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fields in Hawaii

Last week, Hawai‛i counties were back in court to defend their right to protect themselves from genetically engineered (GE) crops and the harmful pesticides that they’re modified to withstand. At stake is whether communities have a say over what goes on in their own backyards. But the Big Ag industry would have you believe these cases are about protecting upstanding companies from hostile anti-GE activists and their senseless acts of vandalism.

On June 3, 2016, a Union Pacific oil train carrying crude oil to the Port of Tacoma, Washington derailed near the town of Mosier, Oregon along the Columbia River.

The latest wake-up call on the dangers of transporting explosive crude oil by train happened just 30 miles from where Earthjustice met for its June board meeting. The plume of black, acrid smoke marring the otherwise clear blue sky was a stark reminder of why our attorneys are fighting against crude-by-rail: This dangerous practice puts profits ahead of people, threatening the health and safety of communities along the rail lines.

Photo of Pågan Island ca. 1970.

This is a guest blog post by Jerome Kaipat Aldan. Aldan is mayor of the Northern Islands. 

Jerome Kaipat Aldan.I was eight years old when Mt. Pågan, one of two volcanoes that created Pågan Island, erupted. I have many precious childhood memories of that beautiful island. I remember going for swims in the ocean. Small houses made of wood and tin blended in with the natural beauty.

a child protesting

Este blog está disponible en español aquí.

In Los Angeles, we like to drive. 

If you drive by the Jefferson Boulevard drill site in South Los Angeles, you won’t see that the densely populated community around it sits atop an oil field. You also won’t see all of the houses and businesses that the city tore down in 1965 in order to make space for a nearly two-acre drill site to extract that oil.

wind farm

It was just a few decades ago that people started to see the breadth and depth of the flaws in our fossil fuel-based energy system. On its surface, fossil fuel energy seemed cheap and convenient; underneath, it was dirty, damaging to the climate and adept at making people sick. But because the system was backed by an entrenched, wealthy and politically powerful industry, change seemed impossible.

offshore oil field

Time is running out for the public to tell the Obama administration to protect our oceans from future offshore drilling. People celebrated World Oceans Day with film screenings, beach cleanups, festivals and special events at aquariums. This global celebration of the briny deep also happens to arrive just as Earthjustice and our partner organizations are entering the final push against federal plans for new offshore oil and gas leasing.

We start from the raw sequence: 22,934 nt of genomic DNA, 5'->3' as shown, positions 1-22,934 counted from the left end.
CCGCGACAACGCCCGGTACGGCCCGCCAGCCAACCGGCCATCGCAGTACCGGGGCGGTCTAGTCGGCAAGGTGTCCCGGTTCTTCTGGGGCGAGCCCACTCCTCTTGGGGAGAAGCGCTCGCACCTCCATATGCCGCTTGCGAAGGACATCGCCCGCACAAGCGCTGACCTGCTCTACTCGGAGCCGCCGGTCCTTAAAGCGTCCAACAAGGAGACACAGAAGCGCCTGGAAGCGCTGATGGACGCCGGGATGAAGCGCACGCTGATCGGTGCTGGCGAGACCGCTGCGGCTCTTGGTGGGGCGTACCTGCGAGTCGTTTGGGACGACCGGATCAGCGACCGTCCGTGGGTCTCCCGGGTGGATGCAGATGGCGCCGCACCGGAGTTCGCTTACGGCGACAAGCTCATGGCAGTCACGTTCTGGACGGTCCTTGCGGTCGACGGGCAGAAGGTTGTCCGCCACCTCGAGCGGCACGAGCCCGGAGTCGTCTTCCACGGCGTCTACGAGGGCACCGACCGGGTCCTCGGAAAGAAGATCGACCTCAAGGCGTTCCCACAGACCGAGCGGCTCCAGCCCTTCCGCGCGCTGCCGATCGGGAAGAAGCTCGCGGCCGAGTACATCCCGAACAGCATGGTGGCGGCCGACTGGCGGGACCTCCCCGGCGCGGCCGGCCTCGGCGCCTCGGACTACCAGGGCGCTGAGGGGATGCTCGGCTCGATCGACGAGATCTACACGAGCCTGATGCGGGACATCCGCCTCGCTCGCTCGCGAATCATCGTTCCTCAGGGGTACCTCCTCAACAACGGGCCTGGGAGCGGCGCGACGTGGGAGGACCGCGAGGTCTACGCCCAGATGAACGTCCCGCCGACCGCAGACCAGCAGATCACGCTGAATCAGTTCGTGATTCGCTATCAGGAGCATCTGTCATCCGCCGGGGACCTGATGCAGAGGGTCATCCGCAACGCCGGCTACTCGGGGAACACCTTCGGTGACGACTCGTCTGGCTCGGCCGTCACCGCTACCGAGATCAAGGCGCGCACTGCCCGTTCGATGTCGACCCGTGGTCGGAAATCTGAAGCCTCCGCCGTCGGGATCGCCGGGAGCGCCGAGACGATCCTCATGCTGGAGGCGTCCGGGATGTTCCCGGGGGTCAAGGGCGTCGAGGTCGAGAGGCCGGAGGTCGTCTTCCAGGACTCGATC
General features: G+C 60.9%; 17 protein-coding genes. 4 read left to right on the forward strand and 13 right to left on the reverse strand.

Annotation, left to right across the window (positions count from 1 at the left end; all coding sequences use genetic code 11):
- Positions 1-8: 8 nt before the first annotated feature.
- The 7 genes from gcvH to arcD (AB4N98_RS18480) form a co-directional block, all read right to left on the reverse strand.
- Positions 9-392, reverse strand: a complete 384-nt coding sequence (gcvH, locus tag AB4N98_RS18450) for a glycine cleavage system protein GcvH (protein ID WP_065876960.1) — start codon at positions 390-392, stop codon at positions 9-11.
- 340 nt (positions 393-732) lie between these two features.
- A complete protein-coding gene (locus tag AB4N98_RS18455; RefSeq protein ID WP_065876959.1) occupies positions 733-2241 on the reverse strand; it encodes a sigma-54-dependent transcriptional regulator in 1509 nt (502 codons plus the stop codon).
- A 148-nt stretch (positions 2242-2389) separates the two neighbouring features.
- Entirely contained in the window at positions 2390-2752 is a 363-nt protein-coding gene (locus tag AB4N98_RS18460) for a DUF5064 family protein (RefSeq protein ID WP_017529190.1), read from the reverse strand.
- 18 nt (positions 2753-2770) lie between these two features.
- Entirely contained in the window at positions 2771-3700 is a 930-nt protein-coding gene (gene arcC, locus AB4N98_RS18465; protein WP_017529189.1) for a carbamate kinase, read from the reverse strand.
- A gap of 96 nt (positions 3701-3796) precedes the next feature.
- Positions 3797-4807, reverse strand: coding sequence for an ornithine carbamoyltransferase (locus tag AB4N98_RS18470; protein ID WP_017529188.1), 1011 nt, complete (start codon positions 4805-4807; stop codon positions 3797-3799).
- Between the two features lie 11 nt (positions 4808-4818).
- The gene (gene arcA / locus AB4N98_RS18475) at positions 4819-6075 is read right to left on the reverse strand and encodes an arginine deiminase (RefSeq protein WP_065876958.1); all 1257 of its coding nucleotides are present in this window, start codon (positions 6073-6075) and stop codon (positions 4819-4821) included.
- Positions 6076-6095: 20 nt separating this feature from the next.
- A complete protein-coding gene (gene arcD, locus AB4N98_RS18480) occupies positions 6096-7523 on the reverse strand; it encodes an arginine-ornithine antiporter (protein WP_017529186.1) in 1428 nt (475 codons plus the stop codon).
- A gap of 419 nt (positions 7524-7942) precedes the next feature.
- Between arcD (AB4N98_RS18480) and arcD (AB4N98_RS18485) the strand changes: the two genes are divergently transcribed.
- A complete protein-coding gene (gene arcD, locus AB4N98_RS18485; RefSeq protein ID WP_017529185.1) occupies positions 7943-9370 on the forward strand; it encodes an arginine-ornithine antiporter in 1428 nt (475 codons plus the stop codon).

Oakland waterfront

Earthjustice is proud to partner with organizations that are challenging unjust and polluting infrastructure projects that threaten the wellbeing of their communities, the land and wildlife. In Oakland, California, Earthjustice is working with the Asian Pacific Environmental Network (APEN) and others to fight against a proposal to export coal through a terminal on the Oakland waterfront. APEN organizes local Asian community members to advance an agenda of environmental, social and economic justice.

Niria’s mother, Cilviana Garcia, at work in the pear orchards of Talent, Oregon, in September 2015.
Este blog está disponible en español aquí.

Everyone has their own story. Mine is simple. My mother raised us humbly; we didn’t have more than what we needed, but she always prioritized buying organic food, having had first-hand experience with the chemicals growers spray in the fields. She has spent the majority of her life outdoors and as a result, her knowledge about plants and the seasons is much deeper than most anyone else I know.

GoodLifeStudio/iStock

Here at Earthjustice, we’re taking a closer look at maggots. It turns out these little bugs, the larvae of the black soldier fly, can be part of a major leap forward in the production of sustainable food—for fish. Farmed fish today are mostly fed unsustainably on a diet of small wild fish, which are vanishing. But fish on farms also like to eat insect larvae, and these larvae like to eat waste. Using larvae to manage waste and provide feed for fish farms would be a major coup, and several companies around the world are already working on it. U.S.

Bureau of Land Management

My childhood was spent on the water. From the time I was born until I graduated from college, I lived within walking distance of a lake or river. Growing up in Florida, I spent countless hours windsurfing and swimming in the Indian River Lagoon. In college, one of my favorite pastimes was paddle boarding on Lake Virginia, which serves as the stunning blue backdrop for my alma mater’s campus. But even as I appreciated the beauty of my local waterways, I saw signs of environmental problems.

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About the Earthjustice Blog

unEARTHED is a forum for the voices and stories of the people behind Earthjustice's work. The views and opinions expressed in this blog do not necessarily represent the opinion or position of Earthjustice or its board, clients, or funders. Learn more about Earthjustice.